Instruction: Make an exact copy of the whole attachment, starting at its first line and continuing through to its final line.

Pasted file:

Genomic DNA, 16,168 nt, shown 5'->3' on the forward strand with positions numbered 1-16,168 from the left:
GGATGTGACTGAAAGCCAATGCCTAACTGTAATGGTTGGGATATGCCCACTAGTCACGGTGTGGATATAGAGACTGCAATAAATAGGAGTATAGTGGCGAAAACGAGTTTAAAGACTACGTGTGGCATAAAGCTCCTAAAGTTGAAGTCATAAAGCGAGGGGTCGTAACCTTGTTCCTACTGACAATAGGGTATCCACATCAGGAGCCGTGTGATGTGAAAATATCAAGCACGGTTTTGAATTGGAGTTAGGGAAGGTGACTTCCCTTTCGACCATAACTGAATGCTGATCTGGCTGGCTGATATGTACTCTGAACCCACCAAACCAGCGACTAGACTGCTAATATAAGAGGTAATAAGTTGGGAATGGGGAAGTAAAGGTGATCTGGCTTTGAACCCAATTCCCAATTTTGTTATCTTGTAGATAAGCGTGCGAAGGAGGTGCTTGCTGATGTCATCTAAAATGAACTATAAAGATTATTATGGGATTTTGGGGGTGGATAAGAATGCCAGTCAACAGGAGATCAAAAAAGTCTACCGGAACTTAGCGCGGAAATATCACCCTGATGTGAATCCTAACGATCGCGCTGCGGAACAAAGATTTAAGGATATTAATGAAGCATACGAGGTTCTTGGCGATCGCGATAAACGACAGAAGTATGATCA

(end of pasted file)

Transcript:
Genomic DNA, 16,168 nt, shown 5'->3' on the forward strand with positions numbered 1-16,168 from the left:
GGATGTGACTGAAAGCCAATGCCTAACTGTAATGGTTGGGATATGCCCACTAGTCACGGTGTGGATATAGAGACTGCAATAAATAGGAGTATAGTGGCGAAAACGAGTTTAAAGACTACGTGTGGCATAAAGCTCCTAAAGTTGAAGTCATAAAGCGAGGGGTCGTAACCTTGTTCCTACTGACAATAGGGTATCCACATCAGGAGCCGTGTGATGTGAAAATATCAAGCACGGTTTTGAATTGGAGTTAGGGAAGGTGACTTCCCTTTCGACCATAACTGAATGCTGATCTGGCTGGCTGATATGTACTCTGAACCCACCAAACCAGCGACTAGACTGCTAATATAAGAGGTAATAAGTTGGGAATGGGGAAGTAAAGGTGATCTGGCTTTGAACCCAATTCCCAATTTTGTTATCTTGTAGATAAGCGTGCGAAGGAGGTGCTTGCTGATGTCATCTAAAATGAACTATAAAGATTATTATGGGATTTTGGGGGTGGATAAGAATGCCAGTCAACAGGAGATCAAAAAAGTCTACCGGAACTTAGCGCGGAAATATCACCCTGATGTGAATCCTAACGATCGCGCTGCGGAACAAAGATTTAAGGATATTAATGAAGCATACGAGGTTCTTGGCGATCGCGATAAACGACAGAAGTATGATCA